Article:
Taking A Book From Concept To Class To Publication—Trusting The Process.

Writing my first book had many parallels to vegetable farming—especially growing onions; and legal battles—like with the Koch brothers.

Managing The Process

If I think about the entire process, from farm dream to food on the table—access to land, learning skills and developing markets, buying supplies, HOEING; or what it will take to win in a court of law against the largest privately owned company in the world—if I focus on the gazillion details; it’s overwhelming. I just want to quit.

If instead I hold the larger vision in my mind and heart—the reader’s needs and the higher good I aim to accomplish—than I can stay in the moment and present stage of writing.


Early on someone told me that to finish a book it is necessary to believe that the world needs what I have to say. I fought this idea until I accepted it doesn’t have to be true—I just need to believe it.

So I made a commitment.

I stood before a mirror, put my hand on my heart, and promised. I, Atina Diffley, will write that which is burning inside me and the world is waiting to read.

Believing in ourselves is the most powerful thing we can do. When I sit down to write I thank my inner critic—her name is Sylvia—for all she’s done, and I assign her the role she has in my present work. During free writes she is sent on vacation. While line editing she is appointed the responsibility of “specific” and “constructive” feedback. If she’s having a bad day and insists on self-defeating criticism, or her ego is raging out of control offering talk shows with Oprah—I send her packing.

Somewhere I read that Thomas Edison would send a press release out when he had an “idea.” Before he even started to work on it! I decided I had to do the same and tell people about my “upcoming” book. It would firm my commitment. I even gave a projected launch date. (It was May 1, 2012—I  actually beat it by 26 days!)

So I told, which was terrifying, but it became easier and the book dream became more real each time I said it. I also “scheduled” writing time on my calendar in ink. Pencil is used for other entries. Writing time is not negotiable.

Writing Islands

The first six months I wrote unedited “Islands” as Loft instructor, Mary Carroll Moore, teaches in How to Plan, Write, and Develop a Book. I used two rules.

Rule 1: When character, location, or emotion changes—it’s a new island, and a new document. Working without an outline allows my sub-conscious to free associate. Memory and emotion are not time linear. Writing islands surfaces others. I jot them down for future work and go back into the island deeper. Thus I always have material waiting.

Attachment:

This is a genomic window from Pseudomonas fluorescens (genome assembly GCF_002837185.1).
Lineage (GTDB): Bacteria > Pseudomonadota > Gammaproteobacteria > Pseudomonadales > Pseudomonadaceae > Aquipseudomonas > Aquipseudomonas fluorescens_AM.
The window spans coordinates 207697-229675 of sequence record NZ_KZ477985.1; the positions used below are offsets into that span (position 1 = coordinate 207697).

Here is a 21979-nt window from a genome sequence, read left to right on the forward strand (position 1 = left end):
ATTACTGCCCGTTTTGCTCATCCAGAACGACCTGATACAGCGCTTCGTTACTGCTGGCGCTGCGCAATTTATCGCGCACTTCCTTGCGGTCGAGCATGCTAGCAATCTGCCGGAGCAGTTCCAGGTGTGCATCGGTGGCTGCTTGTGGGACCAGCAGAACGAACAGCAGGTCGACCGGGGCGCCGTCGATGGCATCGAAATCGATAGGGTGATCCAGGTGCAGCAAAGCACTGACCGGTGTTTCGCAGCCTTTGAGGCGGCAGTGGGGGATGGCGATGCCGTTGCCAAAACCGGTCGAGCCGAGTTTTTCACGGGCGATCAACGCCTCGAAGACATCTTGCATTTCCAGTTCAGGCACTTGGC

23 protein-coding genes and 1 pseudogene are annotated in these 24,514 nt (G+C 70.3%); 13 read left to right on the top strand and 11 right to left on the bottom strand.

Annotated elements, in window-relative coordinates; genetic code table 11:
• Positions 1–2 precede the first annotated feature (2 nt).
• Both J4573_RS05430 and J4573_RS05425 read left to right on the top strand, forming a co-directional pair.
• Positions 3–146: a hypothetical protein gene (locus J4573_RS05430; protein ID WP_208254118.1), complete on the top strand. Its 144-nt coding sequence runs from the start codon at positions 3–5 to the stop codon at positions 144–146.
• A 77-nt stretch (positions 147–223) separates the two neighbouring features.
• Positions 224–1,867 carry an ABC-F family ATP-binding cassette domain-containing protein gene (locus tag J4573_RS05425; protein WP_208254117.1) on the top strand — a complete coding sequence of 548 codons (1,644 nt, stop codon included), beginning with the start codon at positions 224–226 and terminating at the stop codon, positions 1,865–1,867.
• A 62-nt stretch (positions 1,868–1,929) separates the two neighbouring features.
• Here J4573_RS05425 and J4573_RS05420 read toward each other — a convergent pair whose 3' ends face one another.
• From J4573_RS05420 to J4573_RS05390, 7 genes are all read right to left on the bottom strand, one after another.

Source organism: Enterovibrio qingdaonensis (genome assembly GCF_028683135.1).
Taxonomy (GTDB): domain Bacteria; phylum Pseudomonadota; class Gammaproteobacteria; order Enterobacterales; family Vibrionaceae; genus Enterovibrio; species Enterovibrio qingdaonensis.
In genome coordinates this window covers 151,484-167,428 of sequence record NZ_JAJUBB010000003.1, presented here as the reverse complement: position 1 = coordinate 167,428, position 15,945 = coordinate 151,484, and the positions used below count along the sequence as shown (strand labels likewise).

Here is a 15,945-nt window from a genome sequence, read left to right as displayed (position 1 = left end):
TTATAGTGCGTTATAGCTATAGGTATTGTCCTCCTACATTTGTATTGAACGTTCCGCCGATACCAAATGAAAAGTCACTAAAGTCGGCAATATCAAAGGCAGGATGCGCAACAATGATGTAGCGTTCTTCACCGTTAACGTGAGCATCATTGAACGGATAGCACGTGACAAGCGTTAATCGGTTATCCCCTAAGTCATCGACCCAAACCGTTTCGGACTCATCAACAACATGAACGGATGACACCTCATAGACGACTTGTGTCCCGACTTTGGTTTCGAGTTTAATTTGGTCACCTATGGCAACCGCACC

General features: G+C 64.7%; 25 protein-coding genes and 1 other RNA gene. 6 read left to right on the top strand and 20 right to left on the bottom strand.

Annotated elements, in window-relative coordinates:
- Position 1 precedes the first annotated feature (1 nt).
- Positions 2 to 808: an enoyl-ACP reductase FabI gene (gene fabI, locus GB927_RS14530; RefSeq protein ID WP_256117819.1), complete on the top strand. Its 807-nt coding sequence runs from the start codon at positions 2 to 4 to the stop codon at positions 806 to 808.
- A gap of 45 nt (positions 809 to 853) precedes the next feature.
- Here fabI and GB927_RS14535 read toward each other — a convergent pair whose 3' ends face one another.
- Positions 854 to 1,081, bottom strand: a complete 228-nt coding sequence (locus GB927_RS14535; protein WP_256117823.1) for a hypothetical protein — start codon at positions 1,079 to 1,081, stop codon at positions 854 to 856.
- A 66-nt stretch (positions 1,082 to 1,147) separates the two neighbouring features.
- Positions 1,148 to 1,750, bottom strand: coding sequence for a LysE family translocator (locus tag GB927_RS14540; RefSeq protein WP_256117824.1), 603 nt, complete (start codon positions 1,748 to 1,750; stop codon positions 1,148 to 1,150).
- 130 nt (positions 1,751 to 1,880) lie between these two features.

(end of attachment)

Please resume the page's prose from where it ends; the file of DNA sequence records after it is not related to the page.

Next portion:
Rule 2: Write 300 individual islands before creating structure.

I would meditate on a scene until I could feel it and then pour out the story focusing on imagery that included all of the senses. I also learned that this is a private stage. Few people have the skill to provide helpful feedback on unedited writing. It is important to just write, write, write, and get it out raw. Trust the process. Trust yourself.

Creating Structure

The next step was the hardest for me—putting the islands in order. Mary teaches storyboarding in her class, which worked for others, but I needed something more tangible. Finally I printed every island and sat in the middle of our living room with them circled around me and shuffled the order. This took five excruciatingly long days.

During this process my intuition would tell me certain islands belonged together.  I couldn’t always see it but learned to just do it anyway.

Inner Story

It was truly amazing and completely cathartic to discover the inner story and message of the book as I then knit the islands together. The questions I answered during this stage were: What happened? How did I feel then? How do I feel now? This is when the three-act structure began to make sense, and I learned how to manage narrative and emotional arc.

Editing and Revision

At this point I didn’t need much self-coaching anymore. I knew I would reach readers and that the world needed my book. Sylvia was living semi-permanently, but on-call, in the Bahamas. I took LOFT classes and learned the difference between revision and editing and the craft that I needed. The writing went semi-public as I asked carefully select reviewers for feedback.

Eighteen months from the start I had Turn Here Sweet Corn: Organic Farming Works and the University of Minnesota Press.

Please Join Us

On April 5, 2012, my journey from book dream to published will be finished. I invite you to join us as we launch Turn Here Sweet Corn into its public life and personal relationship with readers.

Turn Here Sweet Corn Book Launch Event

Target Performance Hall, Open Book literary arts center
1011 Washington Ave S, Mpls. MN.

Thursday, April 5, 2012

6:00 – 7:00 Reception with food and beverages
7:00 – 8:30 Book talk and Q & A followed by signing

If planning to attend, please RSVP to [email protected]


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© Atina Diffley 2012      Originally published in the Loft’s Writers’ Block






Turn Here Sweet Corn

A lesson in entrepreneurship, a love story, and a legal thriller.


Read Atina Diffley's Blog: What Is A Farm?

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